Shimmying up to Shakespeare

My 9 year old has developed a deep and abiding love for all things Shakespeare. Back in February we inadvertently introduced her to King Lear when we read a picture book called Anook the Snow Princess. Since then, we have had lots of conversations about Shakespeare’s plays, but more than anything else, we have found a wealth of truly amazing books that help bring Shakespeare to life.*

1-shakespeare

Teaching your children to understand the stories that Shakespeare wrote and the world in which he lived is a great way to open their eyes to a world of creativity. We haven’t focused on any of the old English, but I would love to find a way to bring some of the bard’s poetry in as well. What thrills me is that there are wonderful resources out there to encourage a love of his works.

J’s absolute favorite book that we have is the Usborne Illustrated Stories from Shakespeare. From lively comedy to dark tragedy, with clowns, witches and a doomed romance, this wonderful collection has six of Shakespeare’s best-loved plays. In this durable collection, young readers can discover the stories of Twelfth Night, A Midsummer Night’s Dream, Hamlet, Macbeth, Romeo and Juliet, and The Tempest, all beautifully retold for easy reading. The text is mainly told in modern styles, but from time to time there are direct quotes from the stories written in italics, almost like speech bubbles.hamlet spread

J has read this book from cover to cover multiple times. She is shocked that so many people perish in the end, but we have to explain to her that that is simply a part of how plays were written long ago. Her favorite at the moment is Twelfth Night.  Having her read and enjoy this book has opened up conversations about how Romeo and Juliet is the basis for West Side Story, one of my all-time-favorite musicals, and how so many people have been inspired by Shakespeare’s works.

romeo spread

Once she was completely entranced with the stories themselves, we moved on to another book that engages her in a hunt and search method while also informing her about additional plays. In “Where’s Will“, readers get to explore ten of William Shakespeare’s most exciting, funny, and powerful plays. Each play has a spread that gives young readers a summary of the story, allows them to meet the characters, and find out what they are up to. Then turn the page and you get to find Will and all of the characters in a “Where’s Waldo” style hunt.

For our long car rides, J loves to do sticker books. She initially got hooked doing sticker dolly dressing books, but we have now discovered a wealth of titles that are not only fun sticker books, but also educational. One of these titles is Sticker Dressing Shakespeare. These are hands on books that allow kids to learn about the fashions utilized in the plays as well as learn little bits about the plays themselves.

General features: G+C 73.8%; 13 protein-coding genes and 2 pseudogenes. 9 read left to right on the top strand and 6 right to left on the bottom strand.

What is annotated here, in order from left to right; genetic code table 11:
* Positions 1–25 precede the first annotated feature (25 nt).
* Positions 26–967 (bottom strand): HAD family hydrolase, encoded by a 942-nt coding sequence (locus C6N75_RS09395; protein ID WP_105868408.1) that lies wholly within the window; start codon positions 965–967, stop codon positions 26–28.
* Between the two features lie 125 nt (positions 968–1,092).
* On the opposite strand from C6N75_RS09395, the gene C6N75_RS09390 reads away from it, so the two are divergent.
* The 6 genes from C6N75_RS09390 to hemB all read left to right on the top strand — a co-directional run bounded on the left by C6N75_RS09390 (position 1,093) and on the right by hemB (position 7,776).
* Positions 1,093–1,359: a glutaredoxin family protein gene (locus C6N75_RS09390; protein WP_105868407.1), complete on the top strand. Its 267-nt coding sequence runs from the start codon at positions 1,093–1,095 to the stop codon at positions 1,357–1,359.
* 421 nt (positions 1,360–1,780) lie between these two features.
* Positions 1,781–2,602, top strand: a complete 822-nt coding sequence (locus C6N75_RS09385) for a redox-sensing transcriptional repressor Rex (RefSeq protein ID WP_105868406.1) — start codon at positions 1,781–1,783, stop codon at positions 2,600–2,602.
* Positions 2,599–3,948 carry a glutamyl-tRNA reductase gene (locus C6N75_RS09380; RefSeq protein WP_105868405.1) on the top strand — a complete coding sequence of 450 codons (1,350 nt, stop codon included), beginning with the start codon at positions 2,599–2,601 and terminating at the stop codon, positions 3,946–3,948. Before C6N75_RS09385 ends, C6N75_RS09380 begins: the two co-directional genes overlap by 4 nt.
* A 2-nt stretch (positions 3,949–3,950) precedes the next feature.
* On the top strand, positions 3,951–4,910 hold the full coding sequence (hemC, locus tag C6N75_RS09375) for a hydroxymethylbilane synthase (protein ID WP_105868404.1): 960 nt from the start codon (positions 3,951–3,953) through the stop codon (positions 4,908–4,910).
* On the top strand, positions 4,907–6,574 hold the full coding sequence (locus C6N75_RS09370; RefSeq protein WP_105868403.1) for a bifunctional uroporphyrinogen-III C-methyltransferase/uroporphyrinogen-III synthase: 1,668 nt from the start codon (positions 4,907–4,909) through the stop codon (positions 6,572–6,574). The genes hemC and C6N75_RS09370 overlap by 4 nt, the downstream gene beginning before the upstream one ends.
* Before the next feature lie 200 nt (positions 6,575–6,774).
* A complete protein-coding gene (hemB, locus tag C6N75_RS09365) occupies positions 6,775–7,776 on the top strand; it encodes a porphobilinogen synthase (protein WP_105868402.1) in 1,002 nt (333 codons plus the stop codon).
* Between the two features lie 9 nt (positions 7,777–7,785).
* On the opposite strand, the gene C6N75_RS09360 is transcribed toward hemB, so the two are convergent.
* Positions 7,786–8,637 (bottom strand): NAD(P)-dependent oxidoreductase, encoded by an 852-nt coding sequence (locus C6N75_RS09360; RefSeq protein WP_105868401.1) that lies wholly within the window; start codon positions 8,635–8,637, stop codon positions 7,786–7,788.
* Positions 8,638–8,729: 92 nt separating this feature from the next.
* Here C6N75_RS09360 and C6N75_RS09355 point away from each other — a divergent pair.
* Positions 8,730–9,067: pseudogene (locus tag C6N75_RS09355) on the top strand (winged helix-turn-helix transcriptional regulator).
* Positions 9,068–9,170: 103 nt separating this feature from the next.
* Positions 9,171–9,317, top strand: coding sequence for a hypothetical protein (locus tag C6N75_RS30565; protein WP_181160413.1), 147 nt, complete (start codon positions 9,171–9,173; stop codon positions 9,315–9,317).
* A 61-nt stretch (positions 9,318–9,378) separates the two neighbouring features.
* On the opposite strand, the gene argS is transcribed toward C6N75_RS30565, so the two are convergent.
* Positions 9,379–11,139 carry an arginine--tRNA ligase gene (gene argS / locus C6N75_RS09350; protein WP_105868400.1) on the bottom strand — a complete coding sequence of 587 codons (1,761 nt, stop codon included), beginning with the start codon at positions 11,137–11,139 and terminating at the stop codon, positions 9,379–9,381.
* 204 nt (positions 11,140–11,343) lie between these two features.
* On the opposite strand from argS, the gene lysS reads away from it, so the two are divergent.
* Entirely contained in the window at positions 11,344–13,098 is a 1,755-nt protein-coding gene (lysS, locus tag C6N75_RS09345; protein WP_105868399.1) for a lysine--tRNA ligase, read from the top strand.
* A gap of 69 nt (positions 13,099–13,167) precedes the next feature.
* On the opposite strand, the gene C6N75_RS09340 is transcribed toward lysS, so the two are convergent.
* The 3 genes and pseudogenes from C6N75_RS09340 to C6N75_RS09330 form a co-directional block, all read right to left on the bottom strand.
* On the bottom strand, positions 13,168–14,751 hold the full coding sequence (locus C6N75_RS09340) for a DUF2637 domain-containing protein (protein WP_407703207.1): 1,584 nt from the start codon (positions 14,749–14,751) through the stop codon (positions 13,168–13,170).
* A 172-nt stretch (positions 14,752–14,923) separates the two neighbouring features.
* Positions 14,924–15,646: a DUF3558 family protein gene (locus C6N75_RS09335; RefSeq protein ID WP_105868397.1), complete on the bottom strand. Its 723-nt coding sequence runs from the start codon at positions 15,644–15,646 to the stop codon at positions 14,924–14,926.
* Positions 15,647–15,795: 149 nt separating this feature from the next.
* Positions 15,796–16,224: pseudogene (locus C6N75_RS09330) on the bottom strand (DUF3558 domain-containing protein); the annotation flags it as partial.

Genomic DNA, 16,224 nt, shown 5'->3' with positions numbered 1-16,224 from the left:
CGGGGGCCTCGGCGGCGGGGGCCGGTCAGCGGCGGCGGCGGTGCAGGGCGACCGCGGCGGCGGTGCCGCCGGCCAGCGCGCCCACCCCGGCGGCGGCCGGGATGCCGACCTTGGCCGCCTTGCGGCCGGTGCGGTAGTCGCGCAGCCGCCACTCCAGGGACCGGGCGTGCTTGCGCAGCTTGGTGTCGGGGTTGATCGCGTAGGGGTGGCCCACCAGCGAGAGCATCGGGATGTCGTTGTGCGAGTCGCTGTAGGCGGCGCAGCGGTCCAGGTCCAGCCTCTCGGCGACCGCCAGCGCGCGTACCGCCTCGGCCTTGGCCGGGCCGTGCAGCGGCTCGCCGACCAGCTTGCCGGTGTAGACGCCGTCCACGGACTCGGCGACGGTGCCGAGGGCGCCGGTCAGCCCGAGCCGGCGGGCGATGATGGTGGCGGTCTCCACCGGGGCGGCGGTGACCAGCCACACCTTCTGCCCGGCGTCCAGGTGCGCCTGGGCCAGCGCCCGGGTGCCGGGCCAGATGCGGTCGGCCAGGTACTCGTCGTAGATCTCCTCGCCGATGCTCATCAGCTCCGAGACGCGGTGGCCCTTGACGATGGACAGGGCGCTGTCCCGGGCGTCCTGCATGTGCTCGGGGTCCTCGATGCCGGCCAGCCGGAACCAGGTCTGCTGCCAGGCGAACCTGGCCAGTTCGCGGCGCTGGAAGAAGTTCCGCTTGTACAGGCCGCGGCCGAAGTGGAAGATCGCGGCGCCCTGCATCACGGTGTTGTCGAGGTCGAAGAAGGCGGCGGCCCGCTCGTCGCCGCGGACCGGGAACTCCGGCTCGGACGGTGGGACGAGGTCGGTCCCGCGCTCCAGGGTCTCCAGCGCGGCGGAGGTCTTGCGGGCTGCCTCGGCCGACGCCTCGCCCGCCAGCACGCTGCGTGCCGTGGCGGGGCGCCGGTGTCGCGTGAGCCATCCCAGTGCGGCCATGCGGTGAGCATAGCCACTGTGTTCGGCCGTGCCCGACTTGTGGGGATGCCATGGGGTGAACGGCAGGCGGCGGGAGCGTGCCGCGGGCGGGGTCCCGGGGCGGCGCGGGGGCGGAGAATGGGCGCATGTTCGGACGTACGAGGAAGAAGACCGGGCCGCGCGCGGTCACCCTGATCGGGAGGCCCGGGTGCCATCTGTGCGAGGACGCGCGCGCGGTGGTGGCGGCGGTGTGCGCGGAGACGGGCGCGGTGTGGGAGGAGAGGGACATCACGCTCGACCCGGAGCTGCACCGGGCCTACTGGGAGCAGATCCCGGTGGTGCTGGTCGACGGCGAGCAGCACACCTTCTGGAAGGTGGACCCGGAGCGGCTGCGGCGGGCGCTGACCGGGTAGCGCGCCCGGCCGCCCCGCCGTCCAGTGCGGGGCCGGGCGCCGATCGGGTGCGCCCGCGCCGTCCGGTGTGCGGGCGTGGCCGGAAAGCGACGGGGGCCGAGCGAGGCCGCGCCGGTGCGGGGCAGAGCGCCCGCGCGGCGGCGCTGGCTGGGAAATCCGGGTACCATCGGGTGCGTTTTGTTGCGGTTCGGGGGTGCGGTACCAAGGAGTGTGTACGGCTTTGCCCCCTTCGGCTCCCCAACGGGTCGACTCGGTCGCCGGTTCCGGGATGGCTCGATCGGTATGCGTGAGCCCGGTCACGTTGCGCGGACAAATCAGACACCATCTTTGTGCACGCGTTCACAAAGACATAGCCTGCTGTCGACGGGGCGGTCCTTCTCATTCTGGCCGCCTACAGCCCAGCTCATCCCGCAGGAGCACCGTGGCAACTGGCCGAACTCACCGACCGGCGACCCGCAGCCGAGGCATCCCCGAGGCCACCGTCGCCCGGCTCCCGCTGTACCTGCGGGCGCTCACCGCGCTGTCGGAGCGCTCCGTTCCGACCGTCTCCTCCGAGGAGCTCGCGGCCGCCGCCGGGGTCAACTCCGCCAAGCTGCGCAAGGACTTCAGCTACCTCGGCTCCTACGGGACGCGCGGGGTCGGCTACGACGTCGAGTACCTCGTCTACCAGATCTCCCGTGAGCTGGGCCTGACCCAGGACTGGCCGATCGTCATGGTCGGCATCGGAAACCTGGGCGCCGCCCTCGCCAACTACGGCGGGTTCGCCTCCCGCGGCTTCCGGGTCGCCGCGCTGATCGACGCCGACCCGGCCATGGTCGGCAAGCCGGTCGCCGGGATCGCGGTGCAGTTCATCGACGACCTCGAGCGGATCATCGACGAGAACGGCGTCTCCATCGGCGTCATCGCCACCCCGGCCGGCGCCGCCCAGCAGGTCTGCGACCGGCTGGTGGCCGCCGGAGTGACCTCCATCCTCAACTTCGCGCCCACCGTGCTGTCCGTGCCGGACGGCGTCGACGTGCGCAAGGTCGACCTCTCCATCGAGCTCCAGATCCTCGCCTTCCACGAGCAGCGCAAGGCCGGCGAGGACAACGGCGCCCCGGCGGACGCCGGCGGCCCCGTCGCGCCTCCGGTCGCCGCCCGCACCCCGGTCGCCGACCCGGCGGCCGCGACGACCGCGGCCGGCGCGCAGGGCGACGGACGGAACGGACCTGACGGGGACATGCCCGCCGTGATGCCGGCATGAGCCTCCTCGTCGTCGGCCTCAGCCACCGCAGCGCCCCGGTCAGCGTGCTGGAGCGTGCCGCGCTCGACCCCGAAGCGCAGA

A brand new title that starts children understanding the world that Shakespeare lived in and how his plays were produced is See Inside the World of Shakespeare. Through engaging lift-the-flaps, kids can travel back 400 years to visit rowdy playhouses and royal palaces and discover Shakespeare’s tales of doomed princes and mischievous fairies causing trouble.

Finally, for those who are older and really ready to get into meaty information about the Bard, there is the beautifully produced World of Shakespeare. This 64 page reference guide shows how Shakespeare’s world was full of danger, excitement and change. Elizabethan London was filthy, crowded, crime-ridden, hazardous, thrilling and inspiring. But the theaters, situated in the scruffier parts of town, provided popular places of entertainment. Shakespeare’s plays tell tales of love, jealousy, betrayal, revenge, corruption, family, feuds, ghosts, witches, and murder. Discover how Shakespeare lived, and why, hundreds of years later, his works are still being performed, interpreted and adapted all over the world.

I love that my daughter has gotten interested in Shakespeare and I will do all that I can to encourage her to learn more about him. For additional titles, check out this guest post on Pragmatic Mom.

*Note – Most of these books are published by Usborne Books & More. I am an independent Usborne Consultant and the links are back to my website.

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5 responses

  1. Will link your post right now to the Shakespeare for Kids that BookTomato guest posted for me!

    1. Awesome! I forgot to put a link to your blog in this. I will do that now 🙂

  2. […] p.s. For more on Shakespeare for Kids, Books My Kids Read has a great post: Shimmying Up to Shakespeare! […]

  3. You are fabulous!

  4. How delightful that your 9-year-old loves Shakespeare. It took me until my teens to like his work. Love your book suggestions.

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